Saturday, 27 August 2016

Minimalist Painting

Looking at my painting habits, I've decided I tend to enjoy easy hobby jobs; while I have hundreds of fiddly and intricate Infinity minis unpainted, I tend to energetically paint any 15mm or smaller forces.  In 28mm, I'm always on track with any heroic Warmachine minis with their easy-to-paint chunky detail.  In short - I like easy jobs, and dislike long drawn out ones.  Last Christmas I made the mistake of trying the hardest job first - assembling Robotech minis that after a few hours of frustration put me off all hobby related activity for two months. 

So having realised I like to pick the low-hanging fruit, I've decided to get painting again. Whilst I dislike unpainted minis in any form (nude minis shouldn't be allowed out in public) I've often said "any paint job is good enough." So I decided to test the theory.  Just how fast could I go - and what level of paint job would I accept? Inspired by the decidedly average paint jobs in the DeAgnostini LOTR magazines I've perused this week*, I decided to see just how quick and nasty I could be.  (*I'm one of those people who get discouraged by an amazing Angel Giraldez mini, and tend to say "bugger that" when some painting article advocates 7 thinned coats to get the "right" shade of blue on a shoulder pauldroon - what inspires me most is average-to-good paint jobs that DO NOT use the default studio colour scheme like 99% of the lemmings gaming populace...)

Most blogs showcase amazing paint jobs.  I'm going to buck the trend. The aim is to be fast - with about 2-3 minutes maximum per model.  Grabbing some plastic Mage Knight clix (already rebased and undercoated) I decided to limit myself to ~4 colours, with minimal detail, few coats, and washes highlights only when vitally necessary.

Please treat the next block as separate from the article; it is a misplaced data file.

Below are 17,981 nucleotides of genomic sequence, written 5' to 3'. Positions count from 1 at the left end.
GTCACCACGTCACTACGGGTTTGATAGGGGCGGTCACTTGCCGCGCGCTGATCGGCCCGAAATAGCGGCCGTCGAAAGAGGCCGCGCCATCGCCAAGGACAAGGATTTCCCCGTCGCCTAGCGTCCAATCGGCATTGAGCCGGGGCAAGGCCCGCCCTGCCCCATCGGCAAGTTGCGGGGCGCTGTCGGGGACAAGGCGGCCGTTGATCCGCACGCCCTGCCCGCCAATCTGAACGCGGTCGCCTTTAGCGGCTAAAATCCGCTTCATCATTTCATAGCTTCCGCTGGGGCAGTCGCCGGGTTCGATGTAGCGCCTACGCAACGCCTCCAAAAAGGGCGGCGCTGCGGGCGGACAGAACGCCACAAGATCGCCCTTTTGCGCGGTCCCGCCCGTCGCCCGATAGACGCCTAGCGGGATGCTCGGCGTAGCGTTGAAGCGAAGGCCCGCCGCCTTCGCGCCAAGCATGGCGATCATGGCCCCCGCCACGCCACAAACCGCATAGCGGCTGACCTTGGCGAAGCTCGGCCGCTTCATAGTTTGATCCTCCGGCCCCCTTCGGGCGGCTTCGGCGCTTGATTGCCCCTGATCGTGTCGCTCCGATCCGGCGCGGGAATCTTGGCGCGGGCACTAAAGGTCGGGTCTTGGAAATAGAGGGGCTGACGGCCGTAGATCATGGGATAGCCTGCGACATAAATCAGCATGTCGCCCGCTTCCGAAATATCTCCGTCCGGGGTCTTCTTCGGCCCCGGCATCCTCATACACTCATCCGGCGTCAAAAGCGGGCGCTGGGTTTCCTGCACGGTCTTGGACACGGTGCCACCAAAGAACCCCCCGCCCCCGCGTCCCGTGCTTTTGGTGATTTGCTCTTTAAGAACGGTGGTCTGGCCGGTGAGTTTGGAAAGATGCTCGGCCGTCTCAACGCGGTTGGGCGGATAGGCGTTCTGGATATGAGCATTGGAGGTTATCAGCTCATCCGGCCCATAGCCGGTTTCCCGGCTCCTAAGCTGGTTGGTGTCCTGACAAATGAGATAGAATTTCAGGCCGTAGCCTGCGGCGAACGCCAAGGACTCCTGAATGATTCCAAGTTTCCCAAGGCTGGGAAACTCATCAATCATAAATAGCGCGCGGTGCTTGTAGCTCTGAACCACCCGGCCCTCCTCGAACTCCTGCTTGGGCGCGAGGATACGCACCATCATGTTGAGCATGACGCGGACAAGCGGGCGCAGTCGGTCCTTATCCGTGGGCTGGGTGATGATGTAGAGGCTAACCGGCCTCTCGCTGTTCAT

I drybrushed red gore over the base, then drybrushed flesh over the red gore.  Drybrushing not only shows detail, but means the paint was dry for the next coat quickly.  My concession to detail was to dab some bone as claws, teeth and ribs, and a yellow dot for an eye (I should have gone green eyes to contrast better). I tidied up the tentacles with more red gore. Thus having  finished 7 minis in 20 minutes, I devoted the remaining 5 to sprinkling some playground sand on the bases.  As a bonus, I only used shaggy old brushes. Windsor and Newton can kiss my patoot.

I quite like Mage Knight/Heroclix - I rebase them as needed and they fill out many a pulp or fantasy army.  Most sculpts are actually quite good, though there are freaks of nature amongst them. 

The tentacle-thingies were originally dark green clix, but I wanted a "fleshcrafted abomination" feel. They will serve many roles in pulp and fantasy games. 

The bridge is from a cheap $10 pack of dinosaurs. It goes alright with the Zvezda log cabins and also was painted at super-speed. 

I thought the result was tabletop-worthy, so cheered up, I decided to start on the dinosaurs I undercoated ages back (I plan to marry them with mounted Perry knights to make psychic-knights-on-dinosaurs).  This time, I decided to use only two colours. And nasty craft paints from the local $2 shop.  As I paid less than $1 per dino, using GW paint would mean the paintjobs would be pricier than the mini itself.  

I intended to add detail to the dinos but only got as far as eyes when children intervened/my 20 minutes ran out. (I also based them in that time) I'll paint the teeth and claws the same bone as the last models when time permits.  The stripey ones are a bit shiny (though less IRL than the photo) - I may wash them with a watery mix of the darker paint like I did the one on the left. 

The challenge was only to use two colours of craft paint.  I think the result is serviceable for gaming purposes.